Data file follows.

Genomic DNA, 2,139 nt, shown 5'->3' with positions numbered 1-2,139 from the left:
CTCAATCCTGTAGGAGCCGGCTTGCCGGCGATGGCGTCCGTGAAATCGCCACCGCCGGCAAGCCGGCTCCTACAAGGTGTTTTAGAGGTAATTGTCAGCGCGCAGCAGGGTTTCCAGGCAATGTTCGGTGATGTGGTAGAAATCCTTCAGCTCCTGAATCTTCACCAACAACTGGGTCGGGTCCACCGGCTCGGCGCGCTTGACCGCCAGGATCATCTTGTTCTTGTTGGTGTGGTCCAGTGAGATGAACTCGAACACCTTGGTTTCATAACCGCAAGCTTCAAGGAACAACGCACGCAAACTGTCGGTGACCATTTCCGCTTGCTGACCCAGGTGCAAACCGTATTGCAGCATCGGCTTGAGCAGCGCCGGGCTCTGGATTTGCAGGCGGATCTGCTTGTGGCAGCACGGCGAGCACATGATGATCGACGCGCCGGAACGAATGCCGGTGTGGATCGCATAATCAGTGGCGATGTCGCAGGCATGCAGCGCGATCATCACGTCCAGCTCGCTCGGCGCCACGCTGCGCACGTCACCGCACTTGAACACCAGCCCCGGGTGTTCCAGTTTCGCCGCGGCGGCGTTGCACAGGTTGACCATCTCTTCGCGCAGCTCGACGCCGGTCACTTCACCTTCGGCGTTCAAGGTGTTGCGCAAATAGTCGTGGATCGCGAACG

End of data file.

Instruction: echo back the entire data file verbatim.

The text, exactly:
Genomic DNA, 2,139 nt, shown 5'->3' with positions numbered 1-2,139 from the left:
CTCAATCCTGTAGGAGCCGGCTTGCCGGCGATGGCGTCCGTGAAATCGCCACCGCCGGCAAGCCGGCTCCTACAAGGTGTTTTAGAGGTAATTGTCAGCGCGCAGCAGGGTTTCCAGGCAATGTTCGGTGATGTGGTAGAAATCCTTCAGCTCCTGAATCTTCACCAACAACTGGGTCGGGTCCACCGGCTCGGCGCGCTTGACCGCCAGGATCATCTTGTTCTTGTTGGTGTGGTCCAGTGAGATGAACTCGAACACCTTGGTTTCATAACCGCAAGCTTCAAGGAACAACGCACGCAAACTGTCGGTGACCATTTCCGCTTGCTGACCCAGGTGCAAACCGTATTGCAGCATCGGCTTGAGCAGCGCCGGGCTCTGGATTTGCAGGCGGATCTGCTTGTGGCAGCACGGCGAGCACATGATGATCGACGCGCCGGAACGAATGCCGGTGTGGATCGCATAATCAGTGGCGATGTCGCAGGCATGCAGCGCGATCATCACGTCCAGCTCGCTCGGCGCCACGCTGCGCACGTCACCGCACTTGAACACCAGCCCCGGGTGTTCCAGTTTCGCCGCGGCGGCGTTGCACAGGTTGACCATCTCTTCGCGCAGCTCGACGCCGGTCACTTCACCTTCGGCGTTCAAGGTGTTGCGCAAATAGTCGTGGATCGCGAACG